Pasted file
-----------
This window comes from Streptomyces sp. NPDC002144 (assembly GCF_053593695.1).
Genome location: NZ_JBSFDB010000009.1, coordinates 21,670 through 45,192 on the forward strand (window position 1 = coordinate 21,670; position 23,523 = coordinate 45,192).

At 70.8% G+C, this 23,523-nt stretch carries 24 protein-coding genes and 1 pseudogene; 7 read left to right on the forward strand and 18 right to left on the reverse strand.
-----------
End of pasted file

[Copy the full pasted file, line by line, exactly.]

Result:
This window comes from Streptomyces sp. NPDC002144 (assembly GCF_053593695.1).
Genome location: NZ_JBSFDB010000009.1, coordinates 21,670 through 45,192 on the forward strand (window position 1 = coordinate 21,670; position 23,523 = coordinate 45,192).

At 70.8% G+C, this 23,523-nt stretch carries 24 protein-coding genes and 1 pseudogene; 7 read left to right on the forward strand and 18 right to left on the reverse strand.